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  • 1
    ISSN: 1871-4528
    Keywords: immunocytology ; protein solubility
    Source: Springer Online Journal Archives 1860-2000
    Topics: Agriculture, Forestry, Horticulture, Fishery, Domestic Science, Nutrition
    Notes: Summary Two potato (Solanum tuberosum L., cv. Irish Cobbler) Kunitz-type proteinase inhibitors (PKPI) were previously described to be present in the soluble fraction of proteins from tubers in the early stages of development. One of them became insoluble in mature tubers, being extractable from this material in presence of urea. Amino acid sequencing showed that the soluble and insoluble PKPI were identical to each other. Also, immunolocalization using the protein A-gold method showed that both proteins were present inside the vacuole in free (intravacuolar space) and aggregated forms. The density of PKPI in the vacuolar protein aggregates increased from developing to mature tubers. showing that the soluble-insoluble state of this protein is related to the aggregation levels. Purified PKPI precipitated in vitro. mainly in presence of high calcium concentrations and low pH, but this precipitated form was not as stable as aggregates found in vivo. Based on the results obtained, a model of PKPI insolubilization in vivo is discussed.
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  • 2
    ISSN: 1432-0878
    Keywords: Thymus gland ; Epithelium ; Tissue culture ; Cell line ; Immunofluorescence
    Source: Springer Online Journal Archives 1860-2000
    Topics: Biology , Medicine
    Notes: Summary In the monolayer of an established epithelial cell line from the rat thymus, IT-26R21, characteristic cell aggregates quite similar to Hassall's corpuscles were formed. These aggregates were examined by light and electron microscopy, and immunohistochemically. Their interpretation as Hassall's corpuscles is based on the following observations: (1) The aggregates are formed in the monolayer of cells that greatly resemble medullary epithelial cells of the thymus. (2) They consist of flattened epithelial cells in a concentric pattern with one or more degenerating cells in the center. (3) Loss of microvilli suggests that these cells are keratinizing. (4) The aggregates show strongly positive reactions in immunofluorescent staining with antikeratin and antiprekeratin. When Hassall's corpuscles increase in size, cellular proliferation is somewhat suppressed. Both in vivo and in vitro, they may be interpreted as an expression of a changing growth pattern in confined spaces and thus seem to have little immunological function.
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  • 3
    ISSN: 1741-2765
    Source: Springer Online Journal Archives 1860-2000
    Topics: Mechanical Engineering, Materials Science, Production Engineering, Mining and Metallurgy, Traffic Engineering, Precision Mechanics
    Notes: Abstract This paper describes the verification of the accuracy of residual stress measurement by the hole-drilling method. The strain measurement is simulated by the use of the indirect fictitious-boundary integral method. As an example, a finite rectangular plate subjected to initial stress is treated, and a simulated measurement of the residual stress is made using the strain relieved during hole drilling. The accuracy of residual stress measurement is estimated by comparing the simulated measured residual stress with the actual residual stress, i.e., the given initial stress. The results are shown for various distances and angles of strain gages. Also, the influences of the eccentricity of the hole from the center of the strain gages and the effect of a boundary near the hole are examined.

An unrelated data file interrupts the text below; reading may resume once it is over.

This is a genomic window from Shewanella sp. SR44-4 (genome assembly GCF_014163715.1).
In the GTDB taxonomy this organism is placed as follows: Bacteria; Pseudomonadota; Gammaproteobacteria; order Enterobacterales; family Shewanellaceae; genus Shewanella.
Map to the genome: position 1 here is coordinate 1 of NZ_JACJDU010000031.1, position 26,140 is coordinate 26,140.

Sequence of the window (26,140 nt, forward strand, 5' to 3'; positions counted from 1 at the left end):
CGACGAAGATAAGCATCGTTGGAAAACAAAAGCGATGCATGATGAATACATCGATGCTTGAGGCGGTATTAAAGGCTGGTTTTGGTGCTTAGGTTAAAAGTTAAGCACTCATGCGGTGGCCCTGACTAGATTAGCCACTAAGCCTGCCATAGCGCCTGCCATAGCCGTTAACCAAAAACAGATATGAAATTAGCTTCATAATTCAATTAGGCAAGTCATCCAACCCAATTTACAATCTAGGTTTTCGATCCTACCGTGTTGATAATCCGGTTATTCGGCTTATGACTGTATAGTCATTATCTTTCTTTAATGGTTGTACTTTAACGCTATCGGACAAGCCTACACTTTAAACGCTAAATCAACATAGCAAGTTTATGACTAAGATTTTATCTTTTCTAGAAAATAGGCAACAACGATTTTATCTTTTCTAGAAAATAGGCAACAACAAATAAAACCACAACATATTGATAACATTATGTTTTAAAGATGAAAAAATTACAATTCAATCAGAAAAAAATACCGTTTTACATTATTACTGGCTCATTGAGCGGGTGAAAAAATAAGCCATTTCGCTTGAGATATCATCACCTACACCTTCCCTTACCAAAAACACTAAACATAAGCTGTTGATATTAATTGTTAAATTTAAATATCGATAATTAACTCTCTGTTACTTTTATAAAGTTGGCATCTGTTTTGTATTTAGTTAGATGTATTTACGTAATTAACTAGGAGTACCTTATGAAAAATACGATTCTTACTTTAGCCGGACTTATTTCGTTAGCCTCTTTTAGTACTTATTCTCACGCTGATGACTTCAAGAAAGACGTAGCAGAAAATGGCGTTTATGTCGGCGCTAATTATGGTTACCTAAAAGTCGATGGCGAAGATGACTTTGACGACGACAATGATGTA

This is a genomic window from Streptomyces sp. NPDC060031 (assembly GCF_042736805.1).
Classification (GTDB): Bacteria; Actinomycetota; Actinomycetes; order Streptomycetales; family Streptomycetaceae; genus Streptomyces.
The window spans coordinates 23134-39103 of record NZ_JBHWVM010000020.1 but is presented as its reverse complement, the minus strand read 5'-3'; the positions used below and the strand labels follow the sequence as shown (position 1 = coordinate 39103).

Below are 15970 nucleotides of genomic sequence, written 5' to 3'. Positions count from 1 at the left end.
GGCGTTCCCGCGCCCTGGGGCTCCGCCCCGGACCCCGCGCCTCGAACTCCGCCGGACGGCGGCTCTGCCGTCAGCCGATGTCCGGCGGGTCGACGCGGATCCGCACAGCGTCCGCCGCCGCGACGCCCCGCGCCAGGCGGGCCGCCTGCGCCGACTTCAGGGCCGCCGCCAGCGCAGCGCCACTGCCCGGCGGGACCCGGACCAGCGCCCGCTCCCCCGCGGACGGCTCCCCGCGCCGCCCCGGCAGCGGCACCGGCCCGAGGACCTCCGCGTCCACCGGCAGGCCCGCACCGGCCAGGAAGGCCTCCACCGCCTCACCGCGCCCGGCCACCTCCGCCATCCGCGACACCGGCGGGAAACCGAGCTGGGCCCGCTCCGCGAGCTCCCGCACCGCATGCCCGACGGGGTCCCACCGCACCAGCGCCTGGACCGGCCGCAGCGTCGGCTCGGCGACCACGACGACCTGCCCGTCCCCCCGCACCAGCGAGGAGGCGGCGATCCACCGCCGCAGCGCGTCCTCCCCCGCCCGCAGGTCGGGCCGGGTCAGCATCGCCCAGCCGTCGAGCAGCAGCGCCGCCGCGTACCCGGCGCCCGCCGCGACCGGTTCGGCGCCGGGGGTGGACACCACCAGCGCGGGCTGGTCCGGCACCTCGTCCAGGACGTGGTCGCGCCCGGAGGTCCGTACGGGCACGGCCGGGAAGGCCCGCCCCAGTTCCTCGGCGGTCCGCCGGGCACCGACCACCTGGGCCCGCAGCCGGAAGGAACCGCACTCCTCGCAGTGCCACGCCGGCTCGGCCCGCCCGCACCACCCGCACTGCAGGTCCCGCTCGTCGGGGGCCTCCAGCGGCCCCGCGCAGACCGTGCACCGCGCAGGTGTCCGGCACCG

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  • 4
    ISSN: 1615-6102
    Keywords: Boergesenia forbesii ; Cellulose microfibrils ; Cell wall ; Fluorescent brightening agent ; Freeze fracture ; Terminal synthesizing complex
    Source: Springer Online Journal Archives 1860-2000
    Topics: Biology
    Notes: Summary Wounding cells ofBoergesenia forbesii (Harvey) Feldmann induces the synchronous formation of numerous protoplasts which synthesize large cellulose microfibrils within 2–3 hours after wounding. The microfibrils appear to be assembled by linear terminal synthesizing complexes (TCs). TC subunits appear on both E- and P-faces of the plasma membrane, thus suggesting the occurrence of a transmembrane complex. The direction of microfibril synthesis is random during primary wall assembly and becomes ordered during secondary wall assembly. The average density of TCs during secondary wall deposition is 1.7/μm2, and the average length of the TC is 510 nm. TC organization is similar to that ofValonia macrophysa; however, the larger TCs ofBoergesenia (510 nm vs. 350 nm) produce correspondingly larger microfibrils (30 nm vs. 20 nm). The effects of a fluorescent brightening agent (FBA), Tinopal LPW, on cell wall regeneration ofBoergesenia protoplasts was investigated. The threshold level of Tinopal LPW for interfering with microfibril assembly is 1.5 μM. At 95 μM Tinopal (for short periods up to 15 minutes), microfibril impressions have atypical spherical impressions at their termini. At longer incubations (24 hours), TCs and microfibril impressions are absent. When washed free of Tinopal, the protoplasts eventually resume normal wall assembly; however, TCs do not reappear until at least 30 minutes after the removal of Tinopal. In consideration of the presence of ordered TCs before FBA treatment, their random distribution upon recovery implies an intermediate stage of assembly or possiblyde novo synthesis.
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  • 5
    ISSN: 1615-6102
    Keywords: Boergesenia forbesii ; Microfibrils ; Microtubules ; Plasma membrane ; Sectioned material ; Terminal complexes
    Source: Springer Online Journal Archives 1860-2000
    Topics: Biology
    Notes: Summary Transmembrane linear terminal complexes considered to be involved in the synthesis of cellulose microfibrils have been described in the plasma membrane ofBoergesenia forbesii. Evidence for the existence of these structures has been obtained almost exlusively using the freeze etching technique. In the present study an attempt has been made to complete these studies using conventional fixation, staining, and sectioning procedures. In developing cells ofBoergesenia forbesii, strongly stained structures traversing the plasma membrane and averaging 598.9 nm ± 171.3 nm in length, 28.7 nm ± 4.2 nm in width, and 35.2 nm ± 6.6 nm in depth have been demonstrated. These structures are considered to be linear terminal complexes. At their distal (cell wall) surface, they appear to be closely associated with cellulose microfibrils. At the proximal (cytoplasmic) surface, they are associated with microtubules and polysomes. A model of the possible interrelation of the terminal complexes and microtubules leading to the generation of cell wall microfibrils is proposed.